Provost's View: A challenging year, but many opportunities lie ahead
15 December 2016
The last Provost's view of the calendar year gives me an opportunity to reflect on events in 2016 and to think about how we might adjust through 2017 to begin to tackle a world of higher education with significantly more uncertainty than at this time last year.
But first, let's celebrate some wonderful achievements over the past year that will contribute positively to the ambition of our strategy, UCL 2034.
We should celebrate our achievements in equality and diversity. We are the only university in the UK to have both an institutional Athena Swan silver award and a Race Equality Charter Mark bronze award (the highest available to date).
Our congratulations go to the MRC Laboratory for Molecular Cell Biology, which became the first at UCL to achieve an Athena Swan gold award during 2016. Moreover, I am aware of several other departments who are preparing for a gold award in 2017.
To help more with promoting racial equality, I have asked Professor Ijeoma Uchegbu to act as a Special Envoy for racial equality and to work closely with Professor Geraint Rees (SMT Champion for Racial Equality) on improving our performance in this area.
Ijeoma gave a superb presentation to the leadership forum in November, pointing out the under- representation of BME individuals at senior level at UCL and suggesting ways in which we could make our senior appointment processes, particularly (but not exclusively) at head of department and vice-dean level more open and transparent.
Extraordinary research performance
Last month, I noted many high-level achievements in research at UCL - but, as ever, our extraordinary research performance continues at pace.
Just yesterday, it was announced that we have been successful in our bid to become the main hub for the MRC National Dementia Research Institute, which will be under the direction of Professor Bart de Strooper.
This outstanding achievement puts UCL right at the heart of basic research and clinical science to tackle this devastating disease. Full details will follow, but the capital award that comes with this achievement will enable us to make progress with our plans for a new state-of-the-art neuroscience facility to replace Queen's Square House.
We have also recently heard that we have been successful in our bid for a new Wellcome Trust EPSRC Centre for Surgical and Interventional Sciences and our Wellcome Trust Centre for Neuroimaging was also renewed for another five years.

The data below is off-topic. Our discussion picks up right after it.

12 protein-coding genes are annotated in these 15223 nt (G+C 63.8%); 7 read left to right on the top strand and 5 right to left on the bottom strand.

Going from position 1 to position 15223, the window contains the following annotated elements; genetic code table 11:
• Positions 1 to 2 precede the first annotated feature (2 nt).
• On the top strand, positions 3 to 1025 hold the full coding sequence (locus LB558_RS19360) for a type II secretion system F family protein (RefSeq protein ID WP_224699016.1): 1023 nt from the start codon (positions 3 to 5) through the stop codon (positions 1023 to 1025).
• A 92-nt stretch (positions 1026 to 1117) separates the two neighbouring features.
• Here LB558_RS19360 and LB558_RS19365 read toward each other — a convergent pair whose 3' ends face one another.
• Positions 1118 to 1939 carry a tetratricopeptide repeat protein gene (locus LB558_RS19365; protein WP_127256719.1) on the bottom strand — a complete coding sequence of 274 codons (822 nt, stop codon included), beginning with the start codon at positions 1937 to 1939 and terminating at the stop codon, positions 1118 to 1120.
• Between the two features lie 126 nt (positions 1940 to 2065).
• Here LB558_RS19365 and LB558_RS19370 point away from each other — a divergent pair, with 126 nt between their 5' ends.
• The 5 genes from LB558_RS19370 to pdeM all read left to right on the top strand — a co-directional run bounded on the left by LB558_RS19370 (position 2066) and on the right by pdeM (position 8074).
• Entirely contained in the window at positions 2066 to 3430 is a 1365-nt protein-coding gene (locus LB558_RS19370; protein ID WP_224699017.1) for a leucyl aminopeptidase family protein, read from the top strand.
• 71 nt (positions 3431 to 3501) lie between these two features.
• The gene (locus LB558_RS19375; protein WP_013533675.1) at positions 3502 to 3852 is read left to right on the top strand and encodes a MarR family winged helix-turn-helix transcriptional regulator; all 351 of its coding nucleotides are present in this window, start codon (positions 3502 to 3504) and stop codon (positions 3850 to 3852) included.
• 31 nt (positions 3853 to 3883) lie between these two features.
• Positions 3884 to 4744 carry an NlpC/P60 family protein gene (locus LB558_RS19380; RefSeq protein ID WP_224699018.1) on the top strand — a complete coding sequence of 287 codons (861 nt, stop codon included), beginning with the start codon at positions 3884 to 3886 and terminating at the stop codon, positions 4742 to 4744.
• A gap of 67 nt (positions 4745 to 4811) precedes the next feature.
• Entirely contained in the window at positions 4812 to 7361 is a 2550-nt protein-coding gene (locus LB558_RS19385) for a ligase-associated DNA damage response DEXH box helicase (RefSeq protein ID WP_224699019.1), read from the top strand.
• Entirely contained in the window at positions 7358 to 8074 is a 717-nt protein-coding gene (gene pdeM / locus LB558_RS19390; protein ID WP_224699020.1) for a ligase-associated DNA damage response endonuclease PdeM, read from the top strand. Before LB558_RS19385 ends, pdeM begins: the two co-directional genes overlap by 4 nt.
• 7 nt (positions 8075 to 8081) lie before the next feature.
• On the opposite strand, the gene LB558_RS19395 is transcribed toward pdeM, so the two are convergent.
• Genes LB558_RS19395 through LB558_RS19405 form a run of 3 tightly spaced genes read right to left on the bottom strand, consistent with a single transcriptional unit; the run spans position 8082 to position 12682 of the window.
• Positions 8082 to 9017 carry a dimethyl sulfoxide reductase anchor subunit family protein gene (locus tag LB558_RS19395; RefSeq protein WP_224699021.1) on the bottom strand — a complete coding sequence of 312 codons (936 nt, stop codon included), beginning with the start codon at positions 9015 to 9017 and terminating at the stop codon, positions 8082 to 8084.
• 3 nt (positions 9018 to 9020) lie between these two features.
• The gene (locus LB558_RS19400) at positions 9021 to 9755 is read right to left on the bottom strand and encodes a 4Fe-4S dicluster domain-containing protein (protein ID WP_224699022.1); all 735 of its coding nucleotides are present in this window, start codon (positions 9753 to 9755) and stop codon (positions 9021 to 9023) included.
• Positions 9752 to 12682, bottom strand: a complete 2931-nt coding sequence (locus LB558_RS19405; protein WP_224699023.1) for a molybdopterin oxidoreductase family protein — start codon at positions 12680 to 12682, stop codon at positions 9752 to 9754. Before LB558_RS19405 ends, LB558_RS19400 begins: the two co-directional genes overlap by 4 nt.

My congratulations go to Sebastian Ourselin (Engineering Sciences) and Catherine Price (Brain Sciences) respectively and their teams for these superb achievements, won against very stiff national competition.
These and many other achievements in research, education and enterprise/innovation throughout 2016 keep me optimistic and confident of our future as a world-leading university.
My view is that no matter what happens externally, UCL will adapt to that new future and we will continue to excel and fulfil our mission to help change the world for the long- term benefit of humanity.
The past year has seen two major external events that will directly impact on our world, our funding, and the way we conduct our business as London's Global University.
I am referring, of course, to the government bill on higher education, currently in the House of Lords, and the likelihood that Article 50 will be triggered in the spring of the new year and the UK's exit from the EU will be initiated.
We have written extensively on what the EU referendum result and the Higher Education Bill, through the Teaching Excellence Framework, might mean for UCL and it is not the intention of this article to go back over old ground. Rather, I would prefer to reflect on the opportunities that these events might bring our way and to guide us into thinking about what really matters to us in this brave new world.
Responding to the higher education bill
First, as part of the Higher Education Bill, we are being challenged by our government to further improve the quality of our education and student experience across the sector.
For UCL, this is something that we already have at the heart of our strategy and have been working hard on for the past three years.
We are making slow, but continual, progress on this set of issues; so, for us, this is really about taking responsibility at an individual and collective level to accelerate our efforts. We should accept the government challenge and take pride in keeping our students at the centre of everything that we do, linking their education closely to our research excellence.
We should all make 2017 a year in which we really make progress on the timeliness and quality of our student feedback, and on supporting the personal development of our students by providing high-quality tutoring.